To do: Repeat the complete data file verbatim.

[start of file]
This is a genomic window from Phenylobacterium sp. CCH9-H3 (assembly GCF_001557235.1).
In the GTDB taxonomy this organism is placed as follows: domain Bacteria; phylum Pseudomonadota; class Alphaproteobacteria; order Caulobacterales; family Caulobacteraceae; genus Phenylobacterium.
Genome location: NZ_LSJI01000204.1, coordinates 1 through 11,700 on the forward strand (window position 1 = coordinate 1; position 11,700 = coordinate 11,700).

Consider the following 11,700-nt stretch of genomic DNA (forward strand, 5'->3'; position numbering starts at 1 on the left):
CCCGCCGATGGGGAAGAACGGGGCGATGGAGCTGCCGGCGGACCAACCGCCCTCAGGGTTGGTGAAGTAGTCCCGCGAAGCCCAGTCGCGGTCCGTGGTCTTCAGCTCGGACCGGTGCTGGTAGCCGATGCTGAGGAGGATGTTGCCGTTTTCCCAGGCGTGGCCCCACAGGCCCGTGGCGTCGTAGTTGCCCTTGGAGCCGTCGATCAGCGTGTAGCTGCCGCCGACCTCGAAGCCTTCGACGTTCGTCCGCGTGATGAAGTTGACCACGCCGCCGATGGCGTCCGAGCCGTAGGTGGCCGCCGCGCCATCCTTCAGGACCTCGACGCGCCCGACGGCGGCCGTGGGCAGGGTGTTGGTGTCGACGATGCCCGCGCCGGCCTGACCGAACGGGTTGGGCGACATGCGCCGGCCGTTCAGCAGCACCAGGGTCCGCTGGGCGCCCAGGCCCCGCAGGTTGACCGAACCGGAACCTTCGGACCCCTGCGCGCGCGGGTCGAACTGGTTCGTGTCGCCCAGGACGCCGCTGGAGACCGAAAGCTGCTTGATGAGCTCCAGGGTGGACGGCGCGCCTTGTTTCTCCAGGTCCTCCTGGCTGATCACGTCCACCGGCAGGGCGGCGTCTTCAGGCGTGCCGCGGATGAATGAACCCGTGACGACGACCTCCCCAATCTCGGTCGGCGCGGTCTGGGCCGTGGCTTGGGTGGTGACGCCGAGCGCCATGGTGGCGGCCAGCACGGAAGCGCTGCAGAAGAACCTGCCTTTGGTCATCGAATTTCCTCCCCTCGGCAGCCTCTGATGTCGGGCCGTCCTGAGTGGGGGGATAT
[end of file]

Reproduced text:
This is a genomic window from Phenylobacterium sp. CCH9-H3 (assembly GCF_001557235.1).
In the GTDB taxonomy this organism is placed as follows: domain Bacteria; phylum Pseudomonadota; class Alphaproteobacteria; order Caulobacterales; family Caulobacteraceae; genus Phenylobacterium.
Genome location: NZ_LSJI01000204.1, coordinates 1 through 11,700 on the forward strand (window position 1 = coordinate 1; position 11,700 = coordinate 11,700).

Consider the following 11,700-nt stretch of genomic DNA (forward strand, 5'->3'; position numbering starts at 1 on the left):
CCCGCCGATGGGGAAGAACGGGGCGATGGAGCTGCCGGCGGACCAACCGCCCTCAGGGTTGGTGAAGTAGTCCCGCGAAGCCCAGTCGCGGTCCGTGGTCTTCAGCTCGGACCGGTGCTGGTAGCCGATGCTGAGGAGGATGTTGCCGTTTTCCCAGGCGTGGCCCCACAGGCCCGTGGCGTCGTAGTTGCCCTTGGAGCCGTCGATCAGCGTGTAGCTGCCGCCGACCTCGAAGCCTTCGACGTTCGTCCGCGTGATGAAGTTGACCACGCCGCCGATGGCGTCCGAGCCGTAGGTGGCCGCCGCGCCATCCTTCAGGACCTCGACGCGCCCGACGGCGGCCGTGGGCAGGGTGTTGGTGTCGACGATGCCCGCGCCGGCCTGACCGAACGGGTTGGGCGACATGCGCCGGCCGTTCAGCAGCACCAGGGTCCGCTGGGCGCCCAGGCCCCGCAGGTTGACCGAACCGGAACCTTCGGACCCCTGCGCGCGCGGGTCGAACTGGTTCGTGTCGCCCAGGACGCCGCTGGAGACCGAAAGCTGCTTGATGAGCTCCAGGGTGGACGGCGCGCCTTGTTTCTCCAGGTCCTCCTGGCTGATCACGTCCACCGGCAGGGCGGCGTCTTCAGGCGTGCCGCGGATGAATGAACCCGTGACGACGACCTCCCCAATCTCGGTCGGCGCGGTCTGGGCCGTGGCTTGGGTGGTGACGCCGAGCGCCATGGTGGCGGCCAGCACGGAAGCGCTGCAGAAGAACCTGCCTTTGGTCATCGAATTTCCTCCCCTCGGCAGCCTCTGATGTCGGGCCGTCCTGAGTGGGGGGATAT